“The launch of Ontrucant to deliver our first oncology biosimilar in the US marks an important milestone for Samsung Bioepis, and more importantly, for the patients who are in need of this proven treatment."
Ontruzant (SB3; trastuzumab-dttb), a biosimilar for trastuzumab (Herceptin), is now available in the United States for the treatment of patients with HER2-overexpressing breast cancer, metastatic cancer, and metastatic gastric cancer or gastroesophageal junction (GEJ) adenocarcinoma, announced Samsung Bioepis.1
The biosimilar is available in 150 mg single-dose vials, as well as 420 mg multi-dose vials, and can be used as treatment of patients based on the FDA-approved companion diagnostic for trastuzumab products. The 150 mg dose of SB3 was approved by the FDA in January 2019, and the 420 mg dose was approved in March 2020.
“The launch of Ontrucant to deliver our first oncology biosimilar in the US marks an important milestone for Samsung Bioepis, and more importantly, for the patients who are in need of this proven treatment,” said Christopher Ko, president and chief executive officer, Samsung Bioepis.
The FDA approved the use of SB3 based on a randomized double-blind phase III trial (NCT02149524) in which the agent was compared with trastuzumab as neoadjuvant treatment of patients with HER2-positive early breast cancer. In terms of breast pathologic complete response (bpCR) rate, the agent had shown biosimilarity with trastuzumab.2
The bpCR rate was 51.7% with SB3 compared with 42.0% in the control arm, and the adjusted rate was 1.259. The 95% confidence interval margins came within predefined equivalence, meeting the primary end point of bpCR rate in the study.
Secondary end points included total pathological complete response rate (tpCR), overall clinical response rate, event-free survival (EFS), and overall survival (OS). In addition, investigators looked at the pharmacokinetics and immunogenicity.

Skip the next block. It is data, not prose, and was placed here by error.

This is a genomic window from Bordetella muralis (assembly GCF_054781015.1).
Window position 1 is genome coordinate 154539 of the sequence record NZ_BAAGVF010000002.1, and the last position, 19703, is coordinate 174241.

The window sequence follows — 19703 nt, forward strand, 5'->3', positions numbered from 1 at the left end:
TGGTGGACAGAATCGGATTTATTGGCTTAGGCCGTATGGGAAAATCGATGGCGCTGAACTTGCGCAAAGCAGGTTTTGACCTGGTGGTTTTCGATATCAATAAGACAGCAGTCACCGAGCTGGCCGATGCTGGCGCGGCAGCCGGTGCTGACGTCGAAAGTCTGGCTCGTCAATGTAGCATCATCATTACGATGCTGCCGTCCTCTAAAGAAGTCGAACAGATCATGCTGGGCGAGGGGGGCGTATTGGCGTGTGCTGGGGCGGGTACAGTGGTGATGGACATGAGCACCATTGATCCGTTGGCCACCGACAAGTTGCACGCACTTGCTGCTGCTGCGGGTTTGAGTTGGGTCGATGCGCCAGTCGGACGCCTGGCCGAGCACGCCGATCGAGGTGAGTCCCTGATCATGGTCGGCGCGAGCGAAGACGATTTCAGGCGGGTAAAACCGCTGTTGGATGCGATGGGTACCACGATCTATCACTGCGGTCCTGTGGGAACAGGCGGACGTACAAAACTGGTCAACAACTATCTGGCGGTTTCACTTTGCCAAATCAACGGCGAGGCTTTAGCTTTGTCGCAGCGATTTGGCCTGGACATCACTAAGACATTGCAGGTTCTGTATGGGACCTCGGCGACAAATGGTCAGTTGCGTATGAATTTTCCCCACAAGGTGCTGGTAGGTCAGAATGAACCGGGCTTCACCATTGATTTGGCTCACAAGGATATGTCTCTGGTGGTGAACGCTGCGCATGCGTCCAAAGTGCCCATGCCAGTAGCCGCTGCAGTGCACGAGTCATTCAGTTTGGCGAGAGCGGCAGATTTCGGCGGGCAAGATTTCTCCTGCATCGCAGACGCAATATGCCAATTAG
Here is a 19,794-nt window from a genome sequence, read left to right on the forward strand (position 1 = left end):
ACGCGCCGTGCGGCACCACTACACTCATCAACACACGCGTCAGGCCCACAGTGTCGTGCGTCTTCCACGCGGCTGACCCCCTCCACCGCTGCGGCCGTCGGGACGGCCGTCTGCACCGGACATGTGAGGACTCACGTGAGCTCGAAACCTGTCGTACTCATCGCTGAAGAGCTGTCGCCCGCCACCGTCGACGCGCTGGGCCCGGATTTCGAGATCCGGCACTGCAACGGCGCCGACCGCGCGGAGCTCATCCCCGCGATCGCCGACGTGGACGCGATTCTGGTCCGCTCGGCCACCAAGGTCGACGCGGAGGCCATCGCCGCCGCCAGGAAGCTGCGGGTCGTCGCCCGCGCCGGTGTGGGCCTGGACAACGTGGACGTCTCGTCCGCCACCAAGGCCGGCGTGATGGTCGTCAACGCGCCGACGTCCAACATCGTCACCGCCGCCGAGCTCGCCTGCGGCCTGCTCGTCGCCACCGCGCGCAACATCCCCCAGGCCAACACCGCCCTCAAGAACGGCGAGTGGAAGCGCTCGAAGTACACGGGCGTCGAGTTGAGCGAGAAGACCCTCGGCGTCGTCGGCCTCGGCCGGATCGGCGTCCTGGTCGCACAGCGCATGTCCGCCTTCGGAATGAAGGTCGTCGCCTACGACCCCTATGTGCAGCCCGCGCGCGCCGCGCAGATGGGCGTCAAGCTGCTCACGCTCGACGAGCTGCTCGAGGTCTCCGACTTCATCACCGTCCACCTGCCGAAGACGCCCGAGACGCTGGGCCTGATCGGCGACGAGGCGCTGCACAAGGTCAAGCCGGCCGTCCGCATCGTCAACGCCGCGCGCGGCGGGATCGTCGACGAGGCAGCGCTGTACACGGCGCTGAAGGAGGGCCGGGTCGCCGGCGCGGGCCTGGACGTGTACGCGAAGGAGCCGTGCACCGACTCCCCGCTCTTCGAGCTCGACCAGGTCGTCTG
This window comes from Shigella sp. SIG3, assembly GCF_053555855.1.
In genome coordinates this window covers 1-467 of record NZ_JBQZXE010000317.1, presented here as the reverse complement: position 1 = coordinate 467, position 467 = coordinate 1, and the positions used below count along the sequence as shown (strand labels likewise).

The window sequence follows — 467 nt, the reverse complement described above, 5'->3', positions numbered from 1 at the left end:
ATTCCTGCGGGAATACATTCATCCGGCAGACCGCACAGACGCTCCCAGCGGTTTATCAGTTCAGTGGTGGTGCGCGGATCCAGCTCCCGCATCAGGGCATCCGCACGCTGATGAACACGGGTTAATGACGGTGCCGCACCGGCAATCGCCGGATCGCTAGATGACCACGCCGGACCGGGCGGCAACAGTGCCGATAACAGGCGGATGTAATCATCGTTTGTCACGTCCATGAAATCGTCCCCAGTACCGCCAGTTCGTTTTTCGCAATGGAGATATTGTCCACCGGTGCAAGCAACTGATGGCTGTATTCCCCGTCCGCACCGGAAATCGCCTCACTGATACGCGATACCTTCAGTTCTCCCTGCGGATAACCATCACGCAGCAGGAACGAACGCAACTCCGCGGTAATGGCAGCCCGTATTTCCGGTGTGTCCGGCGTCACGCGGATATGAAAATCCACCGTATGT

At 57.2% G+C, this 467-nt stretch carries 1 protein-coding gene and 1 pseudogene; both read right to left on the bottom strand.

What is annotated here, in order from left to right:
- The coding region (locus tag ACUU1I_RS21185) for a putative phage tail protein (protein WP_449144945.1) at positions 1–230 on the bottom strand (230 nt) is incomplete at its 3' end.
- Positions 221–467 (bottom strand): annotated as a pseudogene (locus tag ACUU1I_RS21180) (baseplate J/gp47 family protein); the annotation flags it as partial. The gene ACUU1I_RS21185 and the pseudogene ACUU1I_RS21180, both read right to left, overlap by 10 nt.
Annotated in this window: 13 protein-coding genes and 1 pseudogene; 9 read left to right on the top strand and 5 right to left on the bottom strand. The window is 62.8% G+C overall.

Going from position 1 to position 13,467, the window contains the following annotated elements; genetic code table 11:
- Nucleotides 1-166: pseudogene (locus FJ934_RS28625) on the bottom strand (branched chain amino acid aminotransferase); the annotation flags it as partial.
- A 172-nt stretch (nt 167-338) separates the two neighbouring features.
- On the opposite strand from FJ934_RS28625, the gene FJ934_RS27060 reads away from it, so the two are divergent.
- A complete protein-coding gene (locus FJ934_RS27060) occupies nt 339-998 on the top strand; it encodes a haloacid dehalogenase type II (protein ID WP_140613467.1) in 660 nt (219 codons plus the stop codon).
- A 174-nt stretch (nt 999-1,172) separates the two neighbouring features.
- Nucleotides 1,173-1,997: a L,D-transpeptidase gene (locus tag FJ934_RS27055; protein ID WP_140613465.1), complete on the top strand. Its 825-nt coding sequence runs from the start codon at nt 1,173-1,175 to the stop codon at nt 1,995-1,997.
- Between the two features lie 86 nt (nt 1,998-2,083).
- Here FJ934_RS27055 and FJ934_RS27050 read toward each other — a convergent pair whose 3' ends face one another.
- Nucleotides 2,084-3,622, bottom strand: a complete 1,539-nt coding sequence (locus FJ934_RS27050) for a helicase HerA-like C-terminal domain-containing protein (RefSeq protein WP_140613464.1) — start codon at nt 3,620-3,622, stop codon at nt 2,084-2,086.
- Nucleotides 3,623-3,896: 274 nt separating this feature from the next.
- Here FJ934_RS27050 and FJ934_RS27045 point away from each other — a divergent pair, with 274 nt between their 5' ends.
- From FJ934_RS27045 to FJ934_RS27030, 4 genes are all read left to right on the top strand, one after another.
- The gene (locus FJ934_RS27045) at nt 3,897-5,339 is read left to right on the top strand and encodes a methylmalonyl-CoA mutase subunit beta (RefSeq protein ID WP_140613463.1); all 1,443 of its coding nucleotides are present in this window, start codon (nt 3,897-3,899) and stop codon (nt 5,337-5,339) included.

The tpCR rate was 45.8% with SB3 versus 35.8% with trastuzumab. The overall response rates were 96.3% and 91.2% in the SB3 and trastuzumab arms, respectively. OS and EFS data were not mature at the time of the data cutoff.
Adverse events (AEs) appeared similar in quantities with SB3 and trastuzumab. AEs occurred in 96.6% of patients in the SB3 arm compared with 95.2% in the trastuzumab arm. Serious AEs were observed in 10.5% of patients who received SB3 compared with 10.7% with trastuzumab.
Treatment-emergent AEs included infusion-related reactions in 8.2% of the SB3 arm versus 10% in the trastuzumab arm, asymptomatic left ventricular systolic dysfunction in 0.9% versus 0.7%, and congestive heart failure in 0.5% and 0%, respectively. Investigators noted 1 death in the SB3 arm compared with 3 in the trastuzumab arm.
Approximately 875 patients enrolled in the study with newly diagnosed, early, or locally advanced HER2-positive breast cancer and were randomized to receive either neoadjuvant intravenous SB3 (n = 402) or trastuzumab (n = 398) for 8 cycles. Treatment was administered concurrently with chemotherapy prior to surgery, and an additional 10 cycles of treatment were administered after surgery.
Patients with an ECOG performance status of 0 to 1, baseline LVEF level of ≥55%, and known hormone receptor status were eligible to enroll to the study. Exclusion criteria included a history of prior invasive breast cancer or other malignancy, prior cancer treatment, serious cardiac or pulmonary illness, HIV or hepatitis B or C virus, and other comorbid conditions requiring concurrent therapy.
In the setting of patients with HER2-overexpressing node-positive or node-negative breast cancer who are ER- or PR-negative or have 1 high-risk feature, SB3 is indicated as adjuvant treatment as a single agent following multi-modality anthracycline-based therapy as well as with regimens of doxorubicin, cyclophosphamide, and either paclitaxel or docetaxel, and a regimen of docetaxel and carboplatin.1
SB3 is also indicated for combination use with paclitaxel as the frontline treatment of HER2-overexpressing metastatic breast cancer and as monotherapy for patients with HER2-overexpressing breast cancer who have received at least 1 prior line of chemotherapy for metastatic disease. It is also indicated for combination use with cisplatin and capecitabine or 5-fluorouracil, for treatment of patients with HER2 overexpressing metastatic gastric or GEJ adenocarcinoma who have received no prior treatment for metastatic disease.